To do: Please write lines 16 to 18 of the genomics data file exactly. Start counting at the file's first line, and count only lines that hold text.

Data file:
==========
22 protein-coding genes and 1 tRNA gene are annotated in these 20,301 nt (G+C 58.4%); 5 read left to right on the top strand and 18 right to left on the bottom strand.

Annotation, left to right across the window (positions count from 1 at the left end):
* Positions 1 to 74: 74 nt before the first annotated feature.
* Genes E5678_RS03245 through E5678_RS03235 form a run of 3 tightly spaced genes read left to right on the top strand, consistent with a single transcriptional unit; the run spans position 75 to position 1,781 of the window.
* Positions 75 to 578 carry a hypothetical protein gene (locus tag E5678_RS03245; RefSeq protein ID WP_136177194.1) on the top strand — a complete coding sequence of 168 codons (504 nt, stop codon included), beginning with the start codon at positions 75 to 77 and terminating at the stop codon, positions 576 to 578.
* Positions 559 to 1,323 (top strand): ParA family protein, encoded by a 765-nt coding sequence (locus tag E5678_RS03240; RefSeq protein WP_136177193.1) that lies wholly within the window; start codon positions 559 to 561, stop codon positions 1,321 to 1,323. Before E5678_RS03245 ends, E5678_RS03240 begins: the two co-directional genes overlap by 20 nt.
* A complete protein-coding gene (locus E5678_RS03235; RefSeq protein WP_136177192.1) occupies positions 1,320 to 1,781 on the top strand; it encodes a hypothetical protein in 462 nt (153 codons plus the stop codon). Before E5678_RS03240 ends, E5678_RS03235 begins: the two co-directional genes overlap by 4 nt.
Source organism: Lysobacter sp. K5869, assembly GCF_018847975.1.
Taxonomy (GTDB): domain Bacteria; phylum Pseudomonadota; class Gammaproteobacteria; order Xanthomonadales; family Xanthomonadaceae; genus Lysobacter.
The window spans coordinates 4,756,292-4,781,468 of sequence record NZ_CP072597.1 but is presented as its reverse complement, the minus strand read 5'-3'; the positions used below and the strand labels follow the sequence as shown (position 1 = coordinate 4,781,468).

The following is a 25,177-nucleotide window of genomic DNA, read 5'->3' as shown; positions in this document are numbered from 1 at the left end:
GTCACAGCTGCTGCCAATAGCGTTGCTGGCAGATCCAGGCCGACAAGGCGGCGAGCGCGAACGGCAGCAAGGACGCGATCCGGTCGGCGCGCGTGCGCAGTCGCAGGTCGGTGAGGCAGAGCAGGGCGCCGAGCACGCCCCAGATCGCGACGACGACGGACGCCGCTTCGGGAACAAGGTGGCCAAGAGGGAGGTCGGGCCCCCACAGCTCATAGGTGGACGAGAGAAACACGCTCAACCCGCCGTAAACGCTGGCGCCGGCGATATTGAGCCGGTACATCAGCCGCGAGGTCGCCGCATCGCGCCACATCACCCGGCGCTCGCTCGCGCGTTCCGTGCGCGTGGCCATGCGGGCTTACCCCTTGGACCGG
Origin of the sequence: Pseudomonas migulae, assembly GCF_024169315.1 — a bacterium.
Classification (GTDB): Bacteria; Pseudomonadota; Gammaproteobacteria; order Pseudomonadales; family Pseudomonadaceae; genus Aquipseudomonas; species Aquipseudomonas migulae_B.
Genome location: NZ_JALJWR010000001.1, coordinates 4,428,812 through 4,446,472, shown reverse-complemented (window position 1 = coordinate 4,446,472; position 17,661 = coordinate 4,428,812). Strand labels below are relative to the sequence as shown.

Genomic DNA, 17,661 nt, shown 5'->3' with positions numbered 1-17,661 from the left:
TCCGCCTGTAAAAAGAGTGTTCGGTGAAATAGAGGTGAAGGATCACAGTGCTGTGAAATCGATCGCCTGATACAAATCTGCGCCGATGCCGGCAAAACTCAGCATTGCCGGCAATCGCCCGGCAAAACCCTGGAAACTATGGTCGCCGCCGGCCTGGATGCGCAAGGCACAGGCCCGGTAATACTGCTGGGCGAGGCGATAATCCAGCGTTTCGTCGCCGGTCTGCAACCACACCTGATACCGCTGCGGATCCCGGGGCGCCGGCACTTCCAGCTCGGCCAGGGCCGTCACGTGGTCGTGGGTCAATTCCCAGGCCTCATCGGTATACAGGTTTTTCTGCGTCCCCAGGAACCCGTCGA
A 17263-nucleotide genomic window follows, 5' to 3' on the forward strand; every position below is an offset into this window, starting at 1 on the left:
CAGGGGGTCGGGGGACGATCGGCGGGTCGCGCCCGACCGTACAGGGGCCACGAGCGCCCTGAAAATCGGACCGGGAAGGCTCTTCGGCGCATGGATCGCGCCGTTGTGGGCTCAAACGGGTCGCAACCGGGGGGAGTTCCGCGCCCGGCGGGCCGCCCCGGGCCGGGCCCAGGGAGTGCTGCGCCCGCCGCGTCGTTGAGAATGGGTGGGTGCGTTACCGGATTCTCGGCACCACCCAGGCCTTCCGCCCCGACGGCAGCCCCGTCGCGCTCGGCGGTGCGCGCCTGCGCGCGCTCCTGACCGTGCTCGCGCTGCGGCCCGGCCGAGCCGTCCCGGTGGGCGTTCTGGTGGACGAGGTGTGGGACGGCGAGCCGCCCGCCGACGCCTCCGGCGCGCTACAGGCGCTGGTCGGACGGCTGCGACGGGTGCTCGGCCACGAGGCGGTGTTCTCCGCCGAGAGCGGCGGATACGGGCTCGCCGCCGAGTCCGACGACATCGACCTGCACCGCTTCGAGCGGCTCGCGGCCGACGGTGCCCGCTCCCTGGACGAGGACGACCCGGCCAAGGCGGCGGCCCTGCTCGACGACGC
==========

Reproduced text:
Genomic DNA, 17,661 nt, shown 5'->3' with positions numbered 1-17,661 from the left:
TCCGCCTGTAAAAAGAGTGTTCGGTGAAATAGAGGTGAAGGATCACAGTGCTGTGAAATCGATCGCCTGATACAAATCTGCGCCGATGCCGGCAAAACTCAGCATTGCCGGCAATCGCCCGGCAAAACCCTGGAAACTATGGTCGCCGCCGGCCTGGATGCGCAAGGCACAGGCCCGGTAATACTGCTGGGCGAGGCGATAATCCAGCGTTTCGTCGCCGGTCTGCAACCACACCTGATACCGCTGCGGATCCCGGGGCGCCGGCACTTCCAGCTCGGCCAGGGCCGTCACGTGGTCGTGGGTCAATTCCCAGGCCTCATCGGTATACAGGTTTTTCTGCGTCCCCAGGAACCCGTCGA
A 17263-nucleotide genomic window follows, 5' to 3' on the forward strand; every position below is an offset into this window, starting at 1 on the left: